Architecture

The present church building is one of the most significant Spanish Revival structures existing in Southern California. It was designed by Myron Hunt, a leading California architect who also designed the Spanish Wing of the Mission Inn and the Rose Bowl in Pasadena.

The building is a brick structure with a concrete tower. Henry Jekel was the architectural engineer for the Spanish Baroque Churrigueresque tower. The cornerstone was laid December 1, 1912, and the building was dedicated on January 25, 1914. The original cost of the building was $100,000.

The Great Cross in the Sanctuary

The Cross is made of 23 enamel on copper panels depicting some of the ideas central to the beliefs of the church. It was given by Mr. and Mrs. Dominic Tavaglione in memory of her mother, Pearl Parker, and her brother, George A. Parker. The idea of the cross was conceived by Millard Sheets, world-renowned artist from Claremont, and it was designed by Margaret Montgomery, later Mrs. Jarvis Barlow, in the art department of Scripps College. It was dedicated Easter, April 19, 1950.

The Baptismal Font

The baptismal font is one of the unique furnishings of the church. It was carved from American Walnut by Richard Lippich of Lancaster, New York, a Swiss carver who had just arrived in the United States. The inscription on the font reads, “In memory of one from the east who worshiped in this church.” It was given by Mr. C.C. Childs as a memorial for his wife and installed Easter, May 1927.

 

 

The Carillon Bells

For many years the church’s 135′ bell tower was empty. in 1986, Don and Beth Miller began the Carillon Project in memory of their son, Scott. A Carillon was chosen, consisting of 24 bells, each of which rings a different pitch on the chromatic scale. The bells, which are the only pealing bells located in Southern California, were manufactured in France. In August 1989 installation began, and on October 1, 1989, the bells were dedicated as a memorial to loved ones and a gift of the church to the community.

 

The FCC Madonna

The stained glass window was an FCC Sunday School project in the 1890’s when children donated pennies for 15 years.  It was modeled after the Sistine Madonna (or Madonna di San Sisto oil painting) which was used as an altarpeice at the church of San Sistoin Piacenza, Italy.  Although the original included Saints Sixtus and Barbara and cherubs at Mary’s feet, this version is true to Raphael Sanzio’s original painted in 1513-14.  The facial expressions reflect the painting’s original placement near a crucifix.  This is an excellent example of High Renaissance art and was the only stained glass in this building until 1947 when five memorial stained glass windows were installed in the sanctuary.  It originally hung on the north wall but was removed during the remodel of the church in 1955.  In 1996 it was removed from storage, restored and installed with love in this display box.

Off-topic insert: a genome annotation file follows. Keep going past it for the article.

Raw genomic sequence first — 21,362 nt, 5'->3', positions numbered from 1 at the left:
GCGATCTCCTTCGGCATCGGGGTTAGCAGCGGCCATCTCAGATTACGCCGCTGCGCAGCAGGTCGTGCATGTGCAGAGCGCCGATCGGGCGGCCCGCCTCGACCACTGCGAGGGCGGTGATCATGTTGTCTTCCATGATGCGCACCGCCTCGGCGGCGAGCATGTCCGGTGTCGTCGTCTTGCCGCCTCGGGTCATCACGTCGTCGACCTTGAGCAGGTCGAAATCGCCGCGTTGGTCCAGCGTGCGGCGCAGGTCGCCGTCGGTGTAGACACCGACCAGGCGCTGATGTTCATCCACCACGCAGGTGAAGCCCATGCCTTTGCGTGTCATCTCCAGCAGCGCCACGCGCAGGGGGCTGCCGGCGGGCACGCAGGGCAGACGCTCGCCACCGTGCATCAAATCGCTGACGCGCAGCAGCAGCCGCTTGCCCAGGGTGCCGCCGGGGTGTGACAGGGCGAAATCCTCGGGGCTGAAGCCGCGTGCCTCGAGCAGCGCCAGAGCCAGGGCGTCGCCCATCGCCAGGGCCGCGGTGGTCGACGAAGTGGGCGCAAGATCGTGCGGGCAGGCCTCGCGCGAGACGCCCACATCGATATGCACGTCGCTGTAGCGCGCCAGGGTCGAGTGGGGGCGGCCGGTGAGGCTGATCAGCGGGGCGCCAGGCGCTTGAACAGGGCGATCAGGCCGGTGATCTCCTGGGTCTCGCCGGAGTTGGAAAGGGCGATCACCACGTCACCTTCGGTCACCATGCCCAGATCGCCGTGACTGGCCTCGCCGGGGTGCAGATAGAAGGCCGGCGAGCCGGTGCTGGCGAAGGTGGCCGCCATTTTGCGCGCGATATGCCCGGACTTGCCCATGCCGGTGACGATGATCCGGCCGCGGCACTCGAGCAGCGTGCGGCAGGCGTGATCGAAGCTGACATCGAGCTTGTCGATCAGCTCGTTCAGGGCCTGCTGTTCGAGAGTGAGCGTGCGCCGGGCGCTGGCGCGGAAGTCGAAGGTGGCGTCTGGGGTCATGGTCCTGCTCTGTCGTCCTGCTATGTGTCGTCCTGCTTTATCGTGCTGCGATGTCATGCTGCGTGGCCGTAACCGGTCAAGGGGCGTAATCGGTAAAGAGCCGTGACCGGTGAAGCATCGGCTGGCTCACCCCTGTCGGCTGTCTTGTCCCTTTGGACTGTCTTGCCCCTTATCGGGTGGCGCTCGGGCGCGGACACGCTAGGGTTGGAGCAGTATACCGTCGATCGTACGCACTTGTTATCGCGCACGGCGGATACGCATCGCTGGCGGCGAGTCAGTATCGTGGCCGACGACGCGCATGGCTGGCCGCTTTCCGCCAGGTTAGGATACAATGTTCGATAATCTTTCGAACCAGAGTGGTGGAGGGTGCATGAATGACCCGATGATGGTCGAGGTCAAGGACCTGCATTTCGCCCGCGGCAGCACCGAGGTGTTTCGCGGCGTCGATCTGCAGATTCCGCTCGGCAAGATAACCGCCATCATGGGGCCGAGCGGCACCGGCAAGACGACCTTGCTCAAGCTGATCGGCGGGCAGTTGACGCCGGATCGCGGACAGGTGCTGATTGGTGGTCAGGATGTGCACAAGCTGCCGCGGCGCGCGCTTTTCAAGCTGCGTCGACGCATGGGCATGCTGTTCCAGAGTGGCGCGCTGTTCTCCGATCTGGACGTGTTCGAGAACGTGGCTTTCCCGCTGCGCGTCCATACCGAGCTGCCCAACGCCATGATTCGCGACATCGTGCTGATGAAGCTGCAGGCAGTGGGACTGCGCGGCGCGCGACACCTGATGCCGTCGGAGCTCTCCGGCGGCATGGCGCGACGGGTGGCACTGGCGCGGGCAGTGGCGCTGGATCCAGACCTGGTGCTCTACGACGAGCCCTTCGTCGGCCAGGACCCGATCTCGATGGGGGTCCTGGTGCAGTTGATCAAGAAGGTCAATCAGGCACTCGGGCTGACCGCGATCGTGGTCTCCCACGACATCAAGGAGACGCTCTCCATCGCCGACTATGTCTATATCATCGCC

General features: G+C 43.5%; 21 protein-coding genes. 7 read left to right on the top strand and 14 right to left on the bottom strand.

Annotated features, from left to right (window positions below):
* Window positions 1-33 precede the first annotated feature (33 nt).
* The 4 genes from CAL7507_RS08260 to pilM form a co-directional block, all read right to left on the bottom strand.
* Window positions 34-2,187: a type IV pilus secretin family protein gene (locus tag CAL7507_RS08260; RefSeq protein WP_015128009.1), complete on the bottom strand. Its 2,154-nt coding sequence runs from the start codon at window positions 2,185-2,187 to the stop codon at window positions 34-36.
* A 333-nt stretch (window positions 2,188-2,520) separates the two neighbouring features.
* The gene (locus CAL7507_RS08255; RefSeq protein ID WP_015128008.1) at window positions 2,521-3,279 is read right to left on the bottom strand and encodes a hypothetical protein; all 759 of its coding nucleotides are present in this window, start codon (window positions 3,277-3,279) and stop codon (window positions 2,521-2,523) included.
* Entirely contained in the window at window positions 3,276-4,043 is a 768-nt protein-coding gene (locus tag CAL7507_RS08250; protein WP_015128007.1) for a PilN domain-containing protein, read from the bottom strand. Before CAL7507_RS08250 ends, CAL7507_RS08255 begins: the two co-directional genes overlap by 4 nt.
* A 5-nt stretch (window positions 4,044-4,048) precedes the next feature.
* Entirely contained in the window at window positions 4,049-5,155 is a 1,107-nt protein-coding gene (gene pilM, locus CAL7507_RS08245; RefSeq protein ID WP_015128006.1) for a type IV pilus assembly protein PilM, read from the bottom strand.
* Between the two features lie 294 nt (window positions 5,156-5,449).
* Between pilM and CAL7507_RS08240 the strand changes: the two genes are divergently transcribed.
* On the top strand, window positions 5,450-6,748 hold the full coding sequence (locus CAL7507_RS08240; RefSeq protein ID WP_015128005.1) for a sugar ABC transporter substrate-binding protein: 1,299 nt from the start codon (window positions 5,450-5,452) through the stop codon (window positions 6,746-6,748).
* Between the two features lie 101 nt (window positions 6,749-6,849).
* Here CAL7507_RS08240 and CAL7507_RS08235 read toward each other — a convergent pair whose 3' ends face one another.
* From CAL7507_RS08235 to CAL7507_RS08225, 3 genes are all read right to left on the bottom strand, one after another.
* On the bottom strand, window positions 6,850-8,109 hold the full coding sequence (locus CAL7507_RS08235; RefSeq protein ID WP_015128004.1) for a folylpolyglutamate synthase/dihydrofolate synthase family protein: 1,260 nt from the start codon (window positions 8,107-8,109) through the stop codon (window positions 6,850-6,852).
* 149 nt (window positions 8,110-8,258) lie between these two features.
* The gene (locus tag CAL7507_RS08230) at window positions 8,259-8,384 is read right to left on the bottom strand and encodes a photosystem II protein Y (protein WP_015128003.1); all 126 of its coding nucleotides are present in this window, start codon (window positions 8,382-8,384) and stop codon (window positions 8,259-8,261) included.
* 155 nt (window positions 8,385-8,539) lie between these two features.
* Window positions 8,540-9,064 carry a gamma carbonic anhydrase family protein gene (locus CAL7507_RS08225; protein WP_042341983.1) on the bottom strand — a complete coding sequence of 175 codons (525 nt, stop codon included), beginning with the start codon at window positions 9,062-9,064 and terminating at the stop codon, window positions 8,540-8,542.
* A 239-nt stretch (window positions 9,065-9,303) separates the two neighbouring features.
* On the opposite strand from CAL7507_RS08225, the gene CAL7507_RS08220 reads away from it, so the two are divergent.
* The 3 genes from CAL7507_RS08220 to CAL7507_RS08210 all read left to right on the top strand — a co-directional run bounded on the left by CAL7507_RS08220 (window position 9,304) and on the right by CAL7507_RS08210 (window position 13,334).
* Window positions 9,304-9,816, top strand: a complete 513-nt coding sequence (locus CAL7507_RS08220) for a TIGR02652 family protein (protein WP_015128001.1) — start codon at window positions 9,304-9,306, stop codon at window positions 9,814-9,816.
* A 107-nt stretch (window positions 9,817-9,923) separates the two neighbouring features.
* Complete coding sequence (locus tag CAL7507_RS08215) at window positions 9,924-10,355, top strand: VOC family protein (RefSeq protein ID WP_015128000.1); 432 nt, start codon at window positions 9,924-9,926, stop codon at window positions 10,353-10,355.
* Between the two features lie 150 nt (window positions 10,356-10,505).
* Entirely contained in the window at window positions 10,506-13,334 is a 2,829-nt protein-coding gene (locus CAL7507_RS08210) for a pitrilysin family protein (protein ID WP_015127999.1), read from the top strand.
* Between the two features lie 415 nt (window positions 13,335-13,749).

The Stained Glass Windows

Around the upper level of the sanctuary are eight stained glass windows. The first four of these windows were donated in the 1940’s by an anonymous couple staying at the Mission Inn, and the four others were donated later. The windows were designed by Horace Judson and made by the Judson Studios of Los Angeles. Five windows were dedicated April 4, 1947; three more were dedicated November 20, 1955. The eight windows represent: The Nativity; Christ in the Temple; The Baptism; Christ Blessing the Children; The Light of the World; Prayer; Communion; and the Woman of Samaria.

The Austin Pipe Organ

The organ was designed by Robert G. Derick, organist and choirmaster in the church from 1949 to 1965. It is a 38-rank, three manual pipe with 2,292 pipes, made by the Austin Organ Company of Hartford, Connecticut. The organ was dedicated March 22, 1959 and Mr. Derick played the first recital on the organ that evening. Organ virtuoso Virgil Fox gave a brilliant recital on the organ several weeks later with an audience that packed the church.

The Church Remodeling

A remodeling of the church was undertaken in 1955. This included changing the sanctuary from side aisles to a center aisle, new chancel, pulpit, lectern, new wood paneling, dossal, pews, carpeting, and renovation of the narthex. Church school rooms on the second floor were also remodeled and renovated. The remodeled building was dedicated in an 85th anniversary ceremony, April 14, 1957, with a congregation of 1000 attending.

The Current Status

The First Congregational Church building is designated City of Riverside Cultural Landmark No. 6, a Riverside County Landmark, and is listed on the National Register of Historic Places. Because the building does not meet the earthquake standards set fourth in recent California Law, the Church has established a Historical Restoration Fund which will be used to retrofit the church building. Contributions to this fund will be gratefully accepted.